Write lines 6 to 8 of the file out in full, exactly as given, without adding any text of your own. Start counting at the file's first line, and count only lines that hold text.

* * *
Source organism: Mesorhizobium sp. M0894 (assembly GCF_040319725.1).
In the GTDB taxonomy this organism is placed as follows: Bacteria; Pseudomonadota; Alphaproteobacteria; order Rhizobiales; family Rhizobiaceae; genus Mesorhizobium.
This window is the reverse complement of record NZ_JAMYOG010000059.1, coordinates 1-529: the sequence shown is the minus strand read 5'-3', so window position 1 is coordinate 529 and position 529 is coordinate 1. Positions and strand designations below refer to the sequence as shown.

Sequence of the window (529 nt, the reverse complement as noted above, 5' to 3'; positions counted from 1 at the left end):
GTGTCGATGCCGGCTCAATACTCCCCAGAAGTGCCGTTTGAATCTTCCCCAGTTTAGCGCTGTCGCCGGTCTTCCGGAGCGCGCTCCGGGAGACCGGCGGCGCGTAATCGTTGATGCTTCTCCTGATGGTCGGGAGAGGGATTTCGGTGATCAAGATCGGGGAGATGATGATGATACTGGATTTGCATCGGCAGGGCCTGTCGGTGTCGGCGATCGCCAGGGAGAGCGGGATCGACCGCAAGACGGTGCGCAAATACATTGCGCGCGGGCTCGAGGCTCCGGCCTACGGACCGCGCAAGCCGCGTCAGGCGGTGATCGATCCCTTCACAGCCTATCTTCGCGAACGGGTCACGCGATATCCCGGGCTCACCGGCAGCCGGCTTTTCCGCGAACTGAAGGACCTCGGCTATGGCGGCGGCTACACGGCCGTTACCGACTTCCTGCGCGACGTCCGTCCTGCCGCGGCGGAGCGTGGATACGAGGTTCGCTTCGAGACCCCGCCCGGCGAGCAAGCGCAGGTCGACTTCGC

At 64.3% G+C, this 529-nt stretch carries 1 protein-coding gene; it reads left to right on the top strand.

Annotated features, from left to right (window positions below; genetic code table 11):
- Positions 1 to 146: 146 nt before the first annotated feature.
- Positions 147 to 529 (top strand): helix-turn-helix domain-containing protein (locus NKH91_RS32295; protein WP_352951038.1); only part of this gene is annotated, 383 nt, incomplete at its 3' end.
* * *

At 64.3% G+C, this 529-nt stretch carries 1 protein-coding gene; it reads left to right on the top strand.

Annotated features, from left to right (window positions below; genetic code table 11):
- Positions 1 to 146: 146 nt before the first annotated feature.